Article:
Seth MacFarlane, host of the 85th Annual Academy Awards and "Family Guy" creator, arrives at the Academy of Motion Picture Arts & Sciences 4th annual Governors Awards in Hollywood December 1, 2012. The 85th Annual Academy Awards will be telecast on February 24, 2013 from Hollywood. REUTERS/Fred Prouser (UNITED STATES - Tags: ENTERTAINMENT)

IT IS the glitziest night of the year in Hollywood, a time of winners, losers, glamour, razzle-dazzle, overlong speeches, mutual backslapping and monumental hype.

It is the Oscars, the annual Academy Awards ceremony, first presented in 1929 as a quiet five-minute ceremony at the Hotel Roosevelt in Hollywood, and which has grown to become a huge, flamboyant, publicity-guzzling jamboree that lasts several weeks.

Viewed by some as an over-amplified publicity stunt, by others as something of a sacred ritual, the grand event will be back in the swirling spotlights again at the weekend (3.30am to 7am SA time on Monday) when it will be shown live on DStv’s M-Net Movies Premiere and have a repeat screening on M-Net at 8.30pm on Monday.

Also scheduled for DStv is Live from the Red Carpet: Academy Awards, on E! Entertainment at 11.30pm on Sunday, which promises the inside scoop on the Oscar nominees, presenters and other ceremony guests as they arrive for the event.

Ryan Seacrest and Giuliana Rancic will report live from the red carpet, with all the latest gossip and fashion updates.

This year’s Oscars ceremony, to be hosted for the first time by comedian Seth MacFarlane, is of historical note for having both the youngest and oldest nominees ever up against each other for the golden statuette for best actress.

Quvenzhané Wallis, nominated for her performance in Beasts of the Southern Wild, was only six when she made the movie and is now nine.

Her main rival for the award is Emmanuelle Riva, nominated for Amour, who is the oldest nominee for best actress at 85 – and turning 86 on Oscar night!

Both Amour and Beasts of the Southern Wild are among the nine films nominated as best picture this year. The others are Argo, Django Unchained, Les Misérables, Life of Pi, Lincoln, Silver Linings Playbook and Zero Dark Thirty.

The oldest person to actually win an Oscar for best actress is Jessica Tandy who, at the age of 80, collected it in 1989 for Driving Miss Daisy. The youngest is deaf actress Marlee Matlin, who took the award for her big-screen debut in Children of a Lesser God in 1986, when she was 21.

The youngest winner of an acting award is Tatum O’Neal who was 10 when she took the best supporting actress statuette in 1973, for her performance in Paper Moon.

The youngest winner of an Oscar is Shirley Temple who, in 1934, when she was six, took the inaugural, and now dropped, non-competitive Academy Juvenile Award.

Three films share the record for receiving the most Academy Award statuettes. Each won 11 Oscars. They are 1952’s Ben Hur, nominated for 14 Oscars; 1997’s Titanic, which had a dozen nominations; and 2003’s Lord of the Rings: The Return of The King, which won every category in which it was nominated. West Side Story, a 1961 success, has 10 Oscar wins, and is among only nine musicals that have taken the coveted Oscar for best picture. The others are The Broadway Melody (1929), Going My Way (1944), An American in Paris (1951), Gigi (1958), My Fair Lady (1964), The Sound of Music (1965), Oliver! (1968) and Chicago (2002).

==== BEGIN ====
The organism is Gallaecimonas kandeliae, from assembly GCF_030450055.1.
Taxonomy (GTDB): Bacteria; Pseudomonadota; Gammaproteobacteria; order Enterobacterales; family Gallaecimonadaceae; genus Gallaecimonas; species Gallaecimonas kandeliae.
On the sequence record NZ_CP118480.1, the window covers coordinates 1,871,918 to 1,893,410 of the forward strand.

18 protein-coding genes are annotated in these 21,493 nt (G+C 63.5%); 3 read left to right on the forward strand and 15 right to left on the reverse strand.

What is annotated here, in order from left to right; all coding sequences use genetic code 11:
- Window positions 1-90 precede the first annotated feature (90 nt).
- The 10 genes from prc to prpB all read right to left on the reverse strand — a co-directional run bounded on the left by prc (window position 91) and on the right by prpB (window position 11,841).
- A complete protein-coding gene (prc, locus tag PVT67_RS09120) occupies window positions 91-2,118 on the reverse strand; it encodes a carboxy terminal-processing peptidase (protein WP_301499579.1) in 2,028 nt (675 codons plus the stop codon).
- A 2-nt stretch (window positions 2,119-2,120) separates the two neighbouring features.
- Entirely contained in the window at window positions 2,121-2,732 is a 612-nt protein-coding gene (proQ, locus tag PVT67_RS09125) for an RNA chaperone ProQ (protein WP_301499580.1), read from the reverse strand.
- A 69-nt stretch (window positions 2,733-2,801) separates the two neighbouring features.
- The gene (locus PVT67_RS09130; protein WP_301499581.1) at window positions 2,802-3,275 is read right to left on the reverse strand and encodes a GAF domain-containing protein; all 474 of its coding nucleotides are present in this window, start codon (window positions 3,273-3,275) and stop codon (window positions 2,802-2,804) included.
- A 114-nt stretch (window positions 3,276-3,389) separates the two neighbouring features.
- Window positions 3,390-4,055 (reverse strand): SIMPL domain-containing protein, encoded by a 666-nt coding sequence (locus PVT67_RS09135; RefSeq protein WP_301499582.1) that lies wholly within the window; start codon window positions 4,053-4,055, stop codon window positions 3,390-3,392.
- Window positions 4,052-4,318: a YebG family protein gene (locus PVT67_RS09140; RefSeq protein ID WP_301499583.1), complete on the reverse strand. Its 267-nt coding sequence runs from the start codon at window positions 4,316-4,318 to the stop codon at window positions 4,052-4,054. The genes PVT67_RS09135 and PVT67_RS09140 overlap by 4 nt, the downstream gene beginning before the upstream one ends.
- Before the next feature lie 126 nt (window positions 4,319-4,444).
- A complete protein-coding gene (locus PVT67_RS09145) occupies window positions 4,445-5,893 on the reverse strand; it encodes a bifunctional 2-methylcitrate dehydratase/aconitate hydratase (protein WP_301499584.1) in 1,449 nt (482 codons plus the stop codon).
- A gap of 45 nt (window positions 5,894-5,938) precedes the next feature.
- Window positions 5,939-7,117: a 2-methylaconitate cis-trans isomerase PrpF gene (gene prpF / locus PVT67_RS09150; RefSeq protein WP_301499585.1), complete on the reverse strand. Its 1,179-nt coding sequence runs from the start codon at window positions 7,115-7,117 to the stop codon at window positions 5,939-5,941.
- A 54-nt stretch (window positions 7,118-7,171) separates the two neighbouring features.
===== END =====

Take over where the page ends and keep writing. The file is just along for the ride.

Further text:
Interestingly, Bob Fosse’s acclaimed 1972 hit, Cabaret, took eight Oscars, but not for best picture. It holds the record for the most Oscar wins without winning the award for best picture.

Titanic and the 1950 film All About Eve share the record for most nominations for a film, a total of 14.

The first black person to win an Oscar for acting was Hattie McDaniel, for her supporting role in Gone With the Wind in 1939.

The only other black actress who has won in this category is Whoopi Goldberg, for Ghost in 1990.

Sidney Poitier was the first black winner of the best actor award, for Lilies of the Field in 1963, and Denzel Washington has also won in this category for his role as a bad policeman in Training Day.

The year Washington won, 2002, was also of note in that the best actress award went to Halle Berry for Monsters Ball, making her the only black woman to win this coveted statuette.

Washington also has a best supporting actor Oscar for his role as a soldier in 1989’s Glory.

He is among only three black actors to win in this category, the others being Louis Gosset jr for An Officer and a Gentleman in 1982 and Cuba Gooding jr for Jerry Maguire in 1989.

Meryl Streep, who has three Oscar wins (Kramer vs Kramer, Sophie’s Choice and The Iron Lady), has had 17 nominations, making her the most nominated person in acting categories.

The record for most wins for acting is held by Katharine Hepburn, who won four best actress Oscars and had 12 nominations. She won for Morning Glory (1932/33), Guess Who’s Coming to Dinner (1967), The Lion in Winter (1968) and On Golden Pond (1981).

Nine actors have won two Oscars for best actor: Spencer Tracy, Frederic March, Gary Cooper, Marlon Brando, Dustin Hoffman, Tom Hanks, Jack Nicholson, Daniel Day-Lewis and Sean Penn.

The person with the most Oscar nominations, a total of 59, is Walt Disney. He won 22, four of them honorary awards.

And as for the losers, holding the record for most nominations but not a single win are Steven Spielberg’s 1985 drama The Color Purple and the 1977 ballet film, The Turning Point. Both received 11 nominations.

Popular stars who have never won an Oscar include Tom Cruise, Richard Burton, Albert Finney, Cary Grant, James Dean, Steve McQueen, Johnny Depp, Leonardo DiCaprio, Harrison Ford, Deborah Kerr, Greta Garbo and Marilyn Monroe. - Mercury News